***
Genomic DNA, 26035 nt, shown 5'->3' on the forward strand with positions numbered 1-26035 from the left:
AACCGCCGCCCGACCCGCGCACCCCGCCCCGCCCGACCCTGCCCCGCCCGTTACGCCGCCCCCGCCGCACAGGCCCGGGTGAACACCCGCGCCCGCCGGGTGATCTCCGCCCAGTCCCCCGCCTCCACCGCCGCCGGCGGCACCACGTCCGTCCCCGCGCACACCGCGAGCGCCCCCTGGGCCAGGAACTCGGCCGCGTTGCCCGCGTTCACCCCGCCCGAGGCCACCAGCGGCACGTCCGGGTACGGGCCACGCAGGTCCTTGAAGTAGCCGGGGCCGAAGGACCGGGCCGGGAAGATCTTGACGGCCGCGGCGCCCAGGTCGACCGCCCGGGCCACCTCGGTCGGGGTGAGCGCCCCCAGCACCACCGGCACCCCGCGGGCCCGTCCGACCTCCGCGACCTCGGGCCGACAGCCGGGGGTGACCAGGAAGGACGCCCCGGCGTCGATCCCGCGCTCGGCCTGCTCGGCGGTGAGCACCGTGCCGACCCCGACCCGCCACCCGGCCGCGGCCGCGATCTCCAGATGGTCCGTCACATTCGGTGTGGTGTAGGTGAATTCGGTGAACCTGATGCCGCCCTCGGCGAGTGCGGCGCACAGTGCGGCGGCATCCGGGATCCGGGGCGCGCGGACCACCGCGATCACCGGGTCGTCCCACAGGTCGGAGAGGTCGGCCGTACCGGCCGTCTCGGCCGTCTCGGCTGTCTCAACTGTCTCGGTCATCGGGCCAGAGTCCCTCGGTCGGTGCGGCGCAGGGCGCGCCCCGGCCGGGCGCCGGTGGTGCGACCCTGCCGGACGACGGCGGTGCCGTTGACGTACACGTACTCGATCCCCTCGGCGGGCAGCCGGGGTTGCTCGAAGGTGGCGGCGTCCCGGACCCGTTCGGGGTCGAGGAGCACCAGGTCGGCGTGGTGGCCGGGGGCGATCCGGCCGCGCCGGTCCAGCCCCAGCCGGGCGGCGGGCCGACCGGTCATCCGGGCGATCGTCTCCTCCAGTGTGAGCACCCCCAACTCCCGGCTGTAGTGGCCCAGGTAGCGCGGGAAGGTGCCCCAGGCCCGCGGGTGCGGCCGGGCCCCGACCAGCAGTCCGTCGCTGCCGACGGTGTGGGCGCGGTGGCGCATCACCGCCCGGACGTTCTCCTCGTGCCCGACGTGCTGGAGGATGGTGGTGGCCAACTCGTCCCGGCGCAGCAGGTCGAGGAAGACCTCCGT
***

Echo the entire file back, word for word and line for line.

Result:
Genomic DNA, 26035 nt, shown 5'->3' on the forward strand with positions numbered 1-26035 from the left:
AACCGCCGCCCGACCCGCGCACCCCGCCCCGCCCGACCCTGCCCCGCCCGTTACGCCGCCCCCGCCGCACAGGCCCGGGTGAACACCCGCGCCCGCCGGGTGATCTCCGCCCAGTCCCCCGCCTCCACCGCCGCCGGCGGCACCACGTCCGTCCCCGCGCACACCGCGAGCGCCCCCTGGGCCAGGAACTCGGCCGCGTTGCCCGCGTTCACCCCGCCCGAGGCCACCAGCGGCACGTCCGGGTACGGGCCACGCAGGTCCTTGAAGTAGCCGGGGCCGAAGGACCGGGCCGGGAAGATCTTGACGGCCGCGGCGCCCAGGTCGACCGCCCGGGCCACCTCGGTCGGGGTGAGCGCCCCCAGCACCACCGGCACCCCGCGGGCCCGTCCGACCTCCGCGACCTCGGGCCGACAGCCGGGGGTGACCAGGAAGGACGCCCCGGCGTCGATCCCGCGCTCGGCCTGCTCGGCGGTGAGCACCGTGCCGACCCCGACCCGCCACCCGGCCGCGGCCGCGATCTCCAGATGGTCCGTCACATTCGGTGTGGTGTAGGTGAATTCGGTGAACCTGATGCCGCCCTCGGCGAGTGCGGCGCACAGTGCGGCGGCATCCGGGATCCGGGGCGCGCGGACCACCGCGATCACCGGGTCGTCCCACAGGTCGGAGAGGTCGGCCGTACCGGCCGTCTCGGCCGTCTCGGCTGTCTCAACTGTCTCGGTCATCGGGCCAGAGTCCCTCGGTCGGTGCGGCGCAGGGCGCGCCCCGGCCGGGCGCCGGTGGTGCGACCCTGCCGGACGACGGCGGTGCCGTTGACGTACACGTACTCGATCCCCTCGGCGGGCAGCCGGGGTTGCTCGAAGGTGGCGGCGTCCCGGACCCGTTCGGGGTCGAGGAGCACCAGGTCGGCGTGGTGGCCGGGGGCGATCCGGCCGCGCCGGTCCAGCCCCAGCCGGGCGGCGGGCCGACCGGTCATCCGGGCGATCGTCTCCTCCAGTGTGAGCACCCCCAACTCCCGGCTGTAGTGGCCCAGGTAGCGCGGGAAGGTGCCCCAGGCCCGCGGGTGCGGCCGGGCCCCGACCAGCAGTCCGTCGCTGCCGACGGTGTGGGCGCGGTGGCGCATCACCGCCCGGACGTTCTCCTCGTGCCCGACGTGCTGGAGGATGGTGGTGGCCAACTCGTCCCGGCGCAGCAGGTCGAGGAAGACCTCCGT